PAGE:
The Guardian, 04/18/2016
Ever since Stefan Zweig, writing in 1941, dubbed it “the land of the future”, Brazil has been reproached for failing to live up to the promise that its size, its resources and its insulation from the wars and troubles afflicting other parts of the world seemed to hold out. There have been moments when that promise seemed on the verge of becoming a reality, but such hopes have again been repeatedly dashed. The most recent came with the accession to power of President Luiz Inácio Lula da Silva in 2003. Lula and his Workers party, or PT, brought new ideas, new energy and a new style into a Brazilian politics disfigured by corruption, patronage, and persistent procrastination in the face of the pressing issues before the nation.
The PT was a real party, with a mass base across the country, a coherent ideology, an apparently strong moral sense – characteristics that other political formations largely lacked. Lula’s social policies brought him and the PT immense popularity, re-election for a second term, and helped his successor, Dilma Rousseff, to convincing victories in 2010 and 2014. Since then the story has grown darker and darker until it reached a dismal low point on Sunday when the lower house of Congress voted to impeach her. And it could get worse, because the impeachment, far from helping to resolve Brazil’s political and social polarisation, has already exacerbated both.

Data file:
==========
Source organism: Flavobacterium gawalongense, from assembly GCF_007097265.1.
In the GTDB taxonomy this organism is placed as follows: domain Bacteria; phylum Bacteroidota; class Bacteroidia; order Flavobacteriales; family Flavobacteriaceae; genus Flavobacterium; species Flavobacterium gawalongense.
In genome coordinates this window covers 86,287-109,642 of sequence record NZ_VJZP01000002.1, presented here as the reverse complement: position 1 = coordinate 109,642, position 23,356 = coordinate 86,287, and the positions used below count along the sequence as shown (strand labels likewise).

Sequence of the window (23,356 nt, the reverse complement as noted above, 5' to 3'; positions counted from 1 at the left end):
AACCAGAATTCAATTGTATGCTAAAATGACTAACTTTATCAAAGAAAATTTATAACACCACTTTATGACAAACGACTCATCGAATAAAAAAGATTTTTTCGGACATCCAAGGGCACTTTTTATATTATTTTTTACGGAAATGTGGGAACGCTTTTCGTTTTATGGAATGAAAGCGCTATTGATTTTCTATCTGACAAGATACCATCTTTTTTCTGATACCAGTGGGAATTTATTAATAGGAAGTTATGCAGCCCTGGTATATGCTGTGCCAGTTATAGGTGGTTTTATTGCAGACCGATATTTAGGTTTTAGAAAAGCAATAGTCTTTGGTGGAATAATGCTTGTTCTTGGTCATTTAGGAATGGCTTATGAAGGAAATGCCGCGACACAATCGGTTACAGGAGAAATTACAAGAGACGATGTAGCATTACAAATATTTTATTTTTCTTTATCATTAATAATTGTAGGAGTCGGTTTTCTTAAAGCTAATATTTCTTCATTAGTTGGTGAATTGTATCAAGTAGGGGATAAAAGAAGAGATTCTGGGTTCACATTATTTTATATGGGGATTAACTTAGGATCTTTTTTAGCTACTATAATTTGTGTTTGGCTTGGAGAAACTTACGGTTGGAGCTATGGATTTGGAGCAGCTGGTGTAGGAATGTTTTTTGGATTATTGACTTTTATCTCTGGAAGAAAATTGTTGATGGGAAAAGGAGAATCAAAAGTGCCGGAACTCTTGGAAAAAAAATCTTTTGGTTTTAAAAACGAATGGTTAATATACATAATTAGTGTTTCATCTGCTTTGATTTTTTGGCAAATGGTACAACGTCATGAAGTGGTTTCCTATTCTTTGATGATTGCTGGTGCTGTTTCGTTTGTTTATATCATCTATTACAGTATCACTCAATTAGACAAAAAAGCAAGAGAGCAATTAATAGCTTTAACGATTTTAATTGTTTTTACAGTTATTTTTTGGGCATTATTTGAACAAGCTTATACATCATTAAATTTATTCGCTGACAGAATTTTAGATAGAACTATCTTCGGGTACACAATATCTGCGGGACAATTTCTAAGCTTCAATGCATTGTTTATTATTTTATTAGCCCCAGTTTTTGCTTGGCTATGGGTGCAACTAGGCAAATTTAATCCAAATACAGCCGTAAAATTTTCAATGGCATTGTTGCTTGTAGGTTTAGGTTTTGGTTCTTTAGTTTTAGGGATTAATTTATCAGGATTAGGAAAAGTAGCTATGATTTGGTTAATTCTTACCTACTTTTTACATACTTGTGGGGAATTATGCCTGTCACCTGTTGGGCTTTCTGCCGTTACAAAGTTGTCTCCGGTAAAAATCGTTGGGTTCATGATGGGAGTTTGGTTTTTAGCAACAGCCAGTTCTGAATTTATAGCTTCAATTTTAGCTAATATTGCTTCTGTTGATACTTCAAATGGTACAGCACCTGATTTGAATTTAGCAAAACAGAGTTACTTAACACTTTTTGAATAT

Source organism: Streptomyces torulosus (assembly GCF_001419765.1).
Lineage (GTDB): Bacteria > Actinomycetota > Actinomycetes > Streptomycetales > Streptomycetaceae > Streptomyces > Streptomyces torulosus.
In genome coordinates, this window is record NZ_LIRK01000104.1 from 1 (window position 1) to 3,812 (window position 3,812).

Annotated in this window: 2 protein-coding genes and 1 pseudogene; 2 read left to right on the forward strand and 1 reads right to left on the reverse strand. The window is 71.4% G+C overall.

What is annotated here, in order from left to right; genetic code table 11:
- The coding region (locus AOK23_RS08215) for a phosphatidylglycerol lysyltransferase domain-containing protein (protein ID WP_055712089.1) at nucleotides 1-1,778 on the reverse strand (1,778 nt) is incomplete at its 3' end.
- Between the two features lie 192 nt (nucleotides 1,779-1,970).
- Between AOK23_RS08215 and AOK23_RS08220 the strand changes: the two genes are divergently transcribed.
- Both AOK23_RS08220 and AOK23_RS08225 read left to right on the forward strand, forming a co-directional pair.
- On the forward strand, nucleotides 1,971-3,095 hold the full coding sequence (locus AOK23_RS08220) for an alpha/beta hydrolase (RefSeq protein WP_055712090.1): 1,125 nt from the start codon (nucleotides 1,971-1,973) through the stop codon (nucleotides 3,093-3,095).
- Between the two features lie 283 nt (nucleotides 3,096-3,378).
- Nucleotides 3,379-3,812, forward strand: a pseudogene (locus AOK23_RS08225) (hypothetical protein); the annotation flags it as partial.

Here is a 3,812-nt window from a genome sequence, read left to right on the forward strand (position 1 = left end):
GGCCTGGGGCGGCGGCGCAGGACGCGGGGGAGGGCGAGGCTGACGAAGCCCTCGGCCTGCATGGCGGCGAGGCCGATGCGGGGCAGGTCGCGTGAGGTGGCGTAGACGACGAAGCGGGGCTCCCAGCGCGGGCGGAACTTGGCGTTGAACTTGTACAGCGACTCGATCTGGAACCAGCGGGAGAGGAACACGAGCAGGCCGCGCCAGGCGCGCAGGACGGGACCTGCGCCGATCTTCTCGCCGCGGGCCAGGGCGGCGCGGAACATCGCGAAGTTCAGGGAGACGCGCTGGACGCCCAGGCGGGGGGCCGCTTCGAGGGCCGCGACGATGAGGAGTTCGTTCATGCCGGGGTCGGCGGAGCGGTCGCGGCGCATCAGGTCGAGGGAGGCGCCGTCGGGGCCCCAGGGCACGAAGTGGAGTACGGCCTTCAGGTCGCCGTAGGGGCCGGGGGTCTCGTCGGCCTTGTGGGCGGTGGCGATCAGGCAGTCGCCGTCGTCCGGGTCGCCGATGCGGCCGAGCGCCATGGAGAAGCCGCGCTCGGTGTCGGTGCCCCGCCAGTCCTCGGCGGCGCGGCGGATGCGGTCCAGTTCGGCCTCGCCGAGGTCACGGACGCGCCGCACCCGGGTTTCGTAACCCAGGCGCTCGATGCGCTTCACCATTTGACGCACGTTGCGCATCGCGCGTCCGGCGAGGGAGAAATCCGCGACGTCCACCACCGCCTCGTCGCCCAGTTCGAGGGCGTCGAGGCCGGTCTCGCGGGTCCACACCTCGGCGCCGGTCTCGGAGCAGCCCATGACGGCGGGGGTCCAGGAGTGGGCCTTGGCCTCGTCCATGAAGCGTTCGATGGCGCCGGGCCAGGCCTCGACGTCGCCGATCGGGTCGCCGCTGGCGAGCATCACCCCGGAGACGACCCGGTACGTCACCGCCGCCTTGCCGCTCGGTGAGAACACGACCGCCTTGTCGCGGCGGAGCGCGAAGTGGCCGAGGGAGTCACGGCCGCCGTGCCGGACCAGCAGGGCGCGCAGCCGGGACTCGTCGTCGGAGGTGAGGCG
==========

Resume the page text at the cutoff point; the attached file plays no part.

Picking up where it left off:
The steel wall erected along the length of the Esplanada, the parkland strip in the centre of Brasilia, to prevent anti-Dilma and pro-Dilma supporters from physically clashing during the impeachment vote was symbolic of how far such polarisation has already gone. The historian José Murilo de Carvalho said recently thatradicalisation and intolerance in the country have reached a very dangerous point.